“I am frankly disappointed you would say something like this because you have been following this for several years and everything we have said has been transparent and crystal clear. Was I surprised? Yes, I was surprised … they made their decision so quickly.”
One analyst asked of its financing partner Victory Park Capital Partners:
“What’s to prevent Victory [Park Capital Partners] from taking this company into bankruptcy, which they probably should have done a long time ago? I don’t see you having any source of money in the next 12 to 18 months.”
Palmer said Victory Park Capital is pleased with its progress on diversifying the company since Palmer took over in 2010.
“We have a joint development deal going on with Nordic Bioscience. It has management confidence, we’re creative, we have a great R&D function. This company … is thriving and has tremendous growth potential. I have not gone out to the market and done a sleazy deal or gone back to Victory Partners to borrow more money. This company is not deserving of bankruptcy and it absolutely has a future.”
At one point Richard Levy of Victory Park and chairman of Unigene’s board of directors got on the call to defend Unigene and its management team:
“GSK not moving forward is a disappointment to some, maybe to many. As chair of the board it does not come as a complete shock. People discount the reality of big pharma and what their IRs and their budgets are moving forward. Given what will come out about the efficacy and safety of this program — do I think we will find a new partner? Yes. I think what’s far more important from our standpoint is our oral delivery technology has been proven because at the end of the day we have repositioned this company. While we will work very hard on re-licensing, it is not the end of the world for Unigene as a share partner. Ashleigh has our full confidence and so does his management team. It is what it is the world of pharma — the good and the bad. Yes, one can be disappointed … but I don’t believe it changes the value proposition of this company. Some will vote with their feet and sell the stock today, but there will also be the new set of believers in Unigene and this management team. They are not in control of whether GSK moves forward or not. “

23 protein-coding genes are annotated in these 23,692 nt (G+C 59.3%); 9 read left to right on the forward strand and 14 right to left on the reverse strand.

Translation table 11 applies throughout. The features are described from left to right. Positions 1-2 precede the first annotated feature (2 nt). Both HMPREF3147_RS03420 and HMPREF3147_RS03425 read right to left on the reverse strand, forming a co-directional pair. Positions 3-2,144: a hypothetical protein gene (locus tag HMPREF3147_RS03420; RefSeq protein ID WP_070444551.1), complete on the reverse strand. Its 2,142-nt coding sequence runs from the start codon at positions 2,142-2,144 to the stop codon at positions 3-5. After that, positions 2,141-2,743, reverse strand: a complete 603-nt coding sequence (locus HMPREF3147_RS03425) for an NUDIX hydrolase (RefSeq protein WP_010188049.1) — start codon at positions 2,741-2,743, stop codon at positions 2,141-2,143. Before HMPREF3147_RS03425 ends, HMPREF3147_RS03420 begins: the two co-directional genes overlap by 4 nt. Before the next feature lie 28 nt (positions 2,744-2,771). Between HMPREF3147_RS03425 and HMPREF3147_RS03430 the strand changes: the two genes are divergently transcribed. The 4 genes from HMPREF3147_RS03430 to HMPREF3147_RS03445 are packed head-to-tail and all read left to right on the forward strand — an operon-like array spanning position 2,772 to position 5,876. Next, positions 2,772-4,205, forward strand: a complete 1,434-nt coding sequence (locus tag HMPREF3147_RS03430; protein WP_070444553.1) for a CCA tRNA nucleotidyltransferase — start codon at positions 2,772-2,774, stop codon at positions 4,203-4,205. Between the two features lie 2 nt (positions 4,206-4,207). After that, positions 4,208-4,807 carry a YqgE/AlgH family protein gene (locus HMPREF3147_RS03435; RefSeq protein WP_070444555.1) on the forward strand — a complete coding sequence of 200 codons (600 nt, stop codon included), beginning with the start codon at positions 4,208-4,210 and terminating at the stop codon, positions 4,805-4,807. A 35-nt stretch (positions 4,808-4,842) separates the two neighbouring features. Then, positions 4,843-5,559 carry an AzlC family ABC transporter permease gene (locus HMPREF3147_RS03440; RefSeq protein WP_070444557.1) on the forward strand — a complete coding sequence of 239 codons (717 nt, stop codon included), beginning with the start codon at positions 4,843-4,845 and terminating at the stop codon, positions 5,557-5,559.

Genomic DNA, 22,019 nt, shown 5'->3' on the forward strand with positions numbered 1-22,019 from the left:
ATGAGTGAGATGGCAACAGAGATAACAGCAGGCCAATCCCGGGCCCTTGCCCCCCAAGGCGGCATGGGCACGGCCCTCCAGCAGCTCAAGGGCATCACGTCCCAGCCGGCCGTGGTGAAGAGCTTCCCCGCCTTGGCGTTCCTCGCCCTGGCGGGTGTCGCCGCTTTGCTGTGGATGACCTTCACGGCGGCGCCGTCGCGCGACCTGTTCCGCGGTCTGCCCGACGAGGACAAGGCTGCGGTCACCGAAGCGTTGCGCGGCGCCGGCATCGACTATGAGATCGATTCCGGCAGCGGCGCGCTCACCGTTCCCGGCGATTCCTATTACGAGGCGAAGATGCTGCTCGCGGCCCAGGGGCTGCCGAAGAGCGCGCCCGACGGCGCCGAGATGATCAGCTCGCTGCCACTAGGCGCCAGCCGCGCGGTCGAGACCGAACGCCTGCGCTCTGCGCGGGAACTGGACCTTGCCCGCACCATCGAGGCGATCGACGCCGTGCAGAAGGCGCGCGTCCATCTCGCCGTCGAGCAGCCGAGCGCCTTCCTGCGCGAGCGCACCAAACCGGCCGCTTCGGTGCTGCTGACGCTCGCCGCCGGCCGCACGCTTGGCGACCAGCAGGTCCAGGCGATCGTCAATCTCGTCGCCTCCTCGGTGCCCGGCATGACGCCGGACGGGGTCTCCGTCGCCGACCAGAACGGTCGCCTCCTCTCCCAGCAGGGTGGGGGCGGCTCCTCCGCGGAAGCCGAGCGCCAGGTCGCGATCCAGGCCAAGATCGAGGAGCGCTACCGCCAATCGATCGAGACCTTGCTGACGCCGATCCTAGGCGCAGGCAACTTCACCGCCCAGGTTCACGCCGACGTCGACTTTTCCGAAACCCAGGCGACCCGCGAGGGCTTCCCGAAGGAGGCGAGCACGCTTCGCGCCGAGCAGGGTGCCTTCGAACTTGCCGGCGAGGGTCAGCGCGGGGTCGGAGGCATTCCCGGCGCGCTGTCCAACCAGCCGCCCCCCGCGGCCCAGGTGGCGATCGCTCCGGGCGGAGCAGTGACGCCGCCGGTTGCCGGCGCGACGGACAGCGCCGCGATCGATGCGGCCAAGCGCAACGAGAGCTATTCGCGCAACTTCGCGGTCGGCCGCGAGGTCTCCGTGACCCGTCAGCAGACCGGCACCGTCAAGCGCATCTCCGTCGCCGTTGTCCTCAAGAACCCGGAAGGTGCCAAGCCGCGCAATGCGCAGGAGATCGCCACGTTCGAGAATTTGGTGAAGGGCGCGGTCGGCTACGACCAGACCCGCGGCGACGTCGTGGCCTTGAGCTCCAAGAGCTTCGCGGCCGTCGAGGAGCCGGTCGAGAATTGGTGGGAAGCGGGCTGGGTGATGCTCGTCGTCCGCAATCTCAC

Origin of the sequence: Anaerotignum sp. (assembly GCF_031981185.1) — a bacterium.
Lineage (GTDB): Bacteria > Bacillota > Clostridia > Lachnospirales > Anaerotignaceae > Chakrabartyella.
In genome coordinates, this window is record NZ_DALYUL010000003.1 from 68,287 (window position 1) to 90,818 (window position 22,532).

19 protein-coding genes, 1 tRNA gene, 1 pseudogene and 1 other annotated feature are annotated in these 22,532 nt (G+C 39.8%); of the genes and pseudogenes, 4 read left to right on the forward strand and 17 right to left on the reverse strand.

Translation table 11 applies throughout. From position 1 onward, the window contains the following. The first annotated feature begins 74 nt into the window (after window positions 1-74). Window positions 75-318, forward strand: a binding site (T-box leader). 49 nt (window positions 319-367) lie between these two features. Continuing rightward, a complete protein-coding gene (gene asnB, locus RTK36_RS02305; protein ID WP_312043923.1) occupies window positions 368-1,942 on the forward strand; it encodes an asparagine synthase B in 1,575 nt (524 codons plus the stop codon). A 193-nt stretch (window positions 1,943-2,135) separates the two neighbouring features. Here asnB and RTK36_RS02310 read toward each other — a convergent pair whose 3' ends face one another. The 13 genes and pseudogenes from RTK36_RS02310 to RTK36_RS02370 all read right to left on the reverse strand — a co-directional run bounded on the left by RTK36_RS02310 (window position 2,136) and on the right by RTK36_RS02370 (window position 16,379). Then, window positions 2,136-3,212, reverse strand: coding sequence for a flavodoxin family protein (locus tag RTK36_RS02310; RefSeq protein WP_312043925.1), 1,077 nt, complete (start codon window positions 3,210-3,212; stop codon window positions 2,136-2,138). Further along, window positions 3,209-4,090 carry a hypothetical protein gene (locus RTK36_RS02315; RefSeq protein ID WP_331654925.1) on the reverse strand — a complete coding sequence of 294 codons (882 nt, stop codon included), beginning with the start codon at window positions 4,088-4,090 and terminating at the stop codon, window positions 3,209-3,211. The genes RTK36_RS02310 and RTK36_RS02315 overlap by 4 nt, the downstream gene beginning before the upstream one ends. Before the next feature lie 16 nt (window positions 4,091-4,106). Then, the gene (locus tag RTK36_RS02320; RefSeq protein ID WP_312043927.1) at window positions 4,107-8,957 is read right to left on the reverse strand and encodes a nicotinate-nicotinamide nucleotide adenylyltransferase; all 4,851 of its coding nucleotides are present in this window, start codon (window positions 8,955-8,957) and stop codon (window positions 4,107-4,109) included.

Palmer in both the statement and call said its oral PTH candidate has the potential to help a patient population of an estimated 75 million people in Europe, the U.S. and Japan with osteoporosis, while redefining the $5 billion global marketplace for pharmaceutical treatments for it. He said the PTH injectable market alone currently represents about $1 billion with sales expected to double over the next two to three years.
He added: “We are diversifying away from the drug’s historic dependence on osteoporosis to include cardiovascular, endocrinology disease and CMS including pain therapeutics.”
Palmer added at the call’s conclusion: “We have our marching orders and will make our best efforts to find new partners. This company definitely has a strong future — we regret your disappointment and appreciate your patience.”
Unigene’s management team will have to be just as scrappy in securing partners as its CEO was on the call. Facing an uncertain pharmaceutical landscape in the coming year, it will be interesting to see whether it can deliver on the ambitions and aspirations Palmer and Levy have passionately promoted.